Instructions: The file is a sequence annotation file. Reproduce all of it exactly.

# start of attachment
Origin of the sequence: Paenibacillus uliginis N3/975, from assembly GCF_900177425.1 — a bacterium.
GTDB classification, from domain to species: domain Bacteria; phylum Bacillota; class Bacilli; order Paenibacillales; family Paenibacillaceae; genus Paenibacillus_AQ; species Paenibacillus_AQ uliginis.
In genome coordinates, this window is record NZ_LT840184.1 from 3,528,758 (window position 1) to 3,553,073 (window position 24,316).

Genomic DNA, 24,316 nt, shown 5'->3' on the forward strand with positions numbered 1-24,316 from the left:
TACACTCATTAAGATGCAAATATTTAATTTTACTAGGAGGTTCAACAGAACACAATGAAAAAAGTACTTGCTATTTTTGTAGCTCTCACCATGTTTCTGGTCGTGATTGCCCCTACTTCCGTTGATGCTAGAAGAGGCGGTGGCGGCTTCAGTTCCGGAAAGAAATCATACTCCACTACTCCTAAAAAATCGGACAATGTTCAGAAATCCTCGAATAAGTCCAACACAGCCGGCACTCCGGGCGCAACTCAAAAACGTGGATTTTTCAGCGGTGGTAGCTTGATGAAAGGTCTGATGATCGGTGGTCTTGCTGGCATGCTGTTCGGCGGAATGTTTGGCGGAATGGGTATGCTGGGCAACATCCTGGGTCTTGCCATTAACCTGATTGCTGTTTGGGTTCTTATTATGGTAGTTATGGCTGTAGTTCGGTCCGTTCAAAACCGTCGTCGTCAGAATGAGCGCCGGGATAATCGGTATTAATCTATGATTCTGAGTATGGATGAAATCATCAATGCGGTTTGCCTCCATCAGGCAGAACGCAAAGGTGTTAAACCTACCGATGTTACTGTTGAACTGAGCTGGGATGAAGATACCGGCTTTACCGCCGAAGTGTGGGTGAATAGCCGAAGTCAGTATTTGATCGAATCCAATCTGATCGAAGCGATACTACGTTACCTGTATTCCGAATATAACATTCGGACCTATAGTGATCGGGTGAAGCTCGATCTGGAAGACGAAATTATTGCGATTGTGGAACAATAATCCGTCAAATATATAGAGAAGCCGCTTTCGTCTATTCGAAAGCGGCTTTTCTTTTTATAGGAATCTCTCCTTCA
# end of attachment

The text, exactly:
Origin of the sequence: Paenibacillus uliginis N3/975, from assembly GCF_900177425.1 — a bacterium.
GTDB classification, from domain to species: domain Bacteria; phylum Bacillota; class Bacilli; order Paenibacillales; family Paenibacillaceae; genus Paenibacillus_AQ; species Paenibacillus_AQ uliginis.
In genome coordinates, this window is record NZ_LT840184.1 from 3,528,758 (window position 1) to 3,553,073 (window position 24,316).

Genomic DNA, 24,316 nt, shown 5'->3' on the forward strand with positions numbered 1-24,316 from the left:
TACACTCATTAAGATGCAAATATTTAATTTTACTAGGAGGTTCAACAGAACACAATGAAAAAAGTACTTGCTATTTTTGTAGCTCTCACCATGTTTCTGGTCGTGATTGCCCCTACTTCCGTTGATGCTAGAAGAGGCGGTGGCGGCTTCAGTTCCGGAAAGAAATCATACTCCACTACTCCTAAAAAATCGGACAATGTTCAGAAATCCTCGAATAAGTCCAACACAGCCGGCACTCCGGGCGCAACTCAAAAACGTGGATTTTTCAGCGGTGGTAGCTTGATGAAAGGTCTGATGATCGGTGGTCTTGCTGGCATGCTGTTCGGCGGAATGTTTGGCGGAATGGGTATGCTGGGCAACATCCTGGGTCTTGCCATTAACCTGATTGCTGTTTGGGTTCTTATTATGGTAGTTATGGCTGTAGTTCGGTCCGTTCAAAACCGTCGTCGTCAGAATGAGCGCCGGGATAATCGGTATTAATCTATGATTCTGAGTATGGATGAAATCATCAATGCGGTTTGCCTCCATCAGGCAGAACGCAAAGGTGTTAAACCTACCGATGTTACTGTTGAACTGAGCTGGGATGAAGATACCGGCTTTACCGCCGAAGTGTGGGTGAATAGCCGAAGTCAGTATTTGATCGAATCCAATCTGATCGAAGCGATACTACGTTACCTGTATTCCGAATATAACATTCGGACCTATAGTGATCGGGTGAAGCTCGATCTGGAAGACGAAATTATTGCGATTGTGGAACAATAATCCGTCAAATATATAGAGAAGCCGCTTTCGTCTATTCGAAAGCGGCTTTTCTTTTTATAGGAATCTCTCCTTCA